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Cited by 12 (1 self)
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We describe an experience concerning the implementation and use of coinductive types in the proof editor Coq. Coinductive types are recursive types which, opposite to inductive ones, may be inhabited by infinite objects. In order to illustrate their use in Coq, we describe an axiomatisation of a calculus of broadcasting systems where recursive processes are represented using infinite objects. This calculus is used for developing a verification proof of the alternating bit protocol. Keywords: Program Verification, Type Theory, CoInductive Types, Communicating Processes R'esum'e Dans cet article nous d'ecrivons une exp'erience concernant l'implantation et l'utilisation de types coinductifs dans l'environnement de preuves Coq. Les types coinductifs sont des types recursifs qui, `a la diff'erence des types inductifs, peuvent etre habit'es par des objets infinis. Pour illustrer leur utilisation dans Coq nous d'ecrivons comment axiomatiser un calcul de processus qui communiq...
On automating process algebra proofs
 Proceedings of the 11th International Symposium on Computer and Information Sciences, ISCIS XI
, 1996
"... In [10] Groote and Springintveld incorporated several modeloriented techniques { such asinvariants, matching criteria, state mappings { in the processalgebraic framework of CRL for structuring and simplifying protocol veri cations. In this paper, we formalise these extensions in Coq, which is a pr ..."
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Cited by 6 (0 self)
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In [10] Groote and Springintveld incorporated several modeloriented techniques { such asinvariants, matching criteria, state mappings { in the processalgebraic framework of CRL for structuring and simplifying protocol veri cations. In this paper, we formalise these extensions in Coq, which is a proof development tool based on type theory. In the updated framework, the length of proof constructions is reduced significantly. Moreover, the new approach allows for more automation (proof generation) than was possible in the past. The results are illustrated by an example in which we prove two queue representations equal. 1
A Correctness Proof of the Bakery Protocol in µCRL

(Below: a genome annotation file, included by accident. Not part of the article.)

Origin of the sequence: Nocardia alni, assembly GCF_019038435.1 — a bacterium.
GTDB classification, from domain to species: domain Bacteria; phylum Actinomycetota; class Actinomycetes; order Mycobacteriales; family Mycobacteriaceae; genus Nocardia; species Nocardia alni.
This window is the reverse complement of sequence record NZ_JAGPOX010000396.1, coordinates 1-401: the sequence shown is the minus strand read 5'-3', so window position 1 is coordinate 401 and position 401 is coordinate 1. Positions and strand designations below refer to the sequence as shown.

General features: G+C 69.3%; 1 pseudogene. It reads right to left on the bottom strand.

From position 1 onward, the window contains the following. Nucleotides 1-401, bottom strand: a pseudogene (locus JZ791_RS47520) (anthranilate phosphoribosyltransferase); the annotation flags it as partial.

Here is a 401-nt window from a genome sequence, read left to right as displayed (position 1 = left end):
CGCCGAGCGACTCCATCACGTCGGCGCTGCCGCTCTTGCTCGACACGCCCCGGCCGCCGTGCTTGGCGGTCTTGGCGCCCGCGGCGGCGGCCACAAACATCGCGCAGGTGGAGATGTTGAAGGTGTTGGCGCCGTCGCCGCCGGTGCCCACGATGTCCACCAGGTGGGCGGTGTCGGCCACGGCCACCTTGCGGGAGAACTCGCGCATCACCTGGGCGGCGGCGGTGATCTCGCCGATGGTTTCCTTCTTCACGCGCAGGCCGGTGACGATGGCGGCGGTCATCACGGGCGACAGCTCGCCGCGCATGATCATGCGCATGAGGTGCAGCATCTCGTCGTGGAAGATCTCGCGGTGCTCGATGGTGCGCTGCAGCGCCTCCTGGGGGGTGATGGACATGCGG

ALGEBRA OF COMMUNICATING PROCESSES, WORKSHOPS IN COMPUTING
, 1994
"... A specification of a bakery protocol is given in µCRL. We provide a simple correctness criterion for the protocol. Then the protocol is proven correct using a proof system that has been developed for µCRL. The proof primarily consists of algebraic manipulations based on specifications of abstract d ..."
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Cited by 4 (1 self)
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A specification of a bakery protocol is given in µCRL. We provide a simple correctness criterion for the protocol. Then the protocol is proven correct using a proof system that has been developed for µCRL. The proof primarily consists of algebraic manipulations based on specifications of abstract data types and elementary rules and axioms from process algebra.
Algebraic Proof Assistants in HOL
 1 OS5 ) .I. P~~JK Cltertr. 89. 5767577 1 . Pri
, 1995
"... We explore several ways to formalize the algebraic laws of CSPlike languages in HOL. The intent of the paper is to show how HOL can be tailored to acting as a proof assistant. The emphasis is therefore on the consequences of various choices to be made during the formalization for writing tactics. W ..."
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Cited by 2 (0 self)
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We explore several ways to formalize the algebraic laws of CSPlike languages in HOL. The intent of the paper is to show how HOL can be tailored to acting as a proof assistant. The emphasis is therefore on the consequences of various choices to be made during the formalization for writing tactics. We end up with a proof assistant that allows a user to make steps of the granularity of an algebraic law. It is not the purpose of this paper to show in HOL that the algebraic laws of some CSPlike language are sound; the purpose is to show how HOL can be used to apply the algebraic laws and act as a rewrite system. 0 Introduction We report on our attempts to tailor the automated proof checker HOL [GM93] to the verification of proofs in CSPlike process algebras. Although it is technically feasible to prove the correctness of processes operating in parallel, this is often a long and tedious, and therefore extremely errorprone task. Reliable tools that can assist in proving concurrent progra...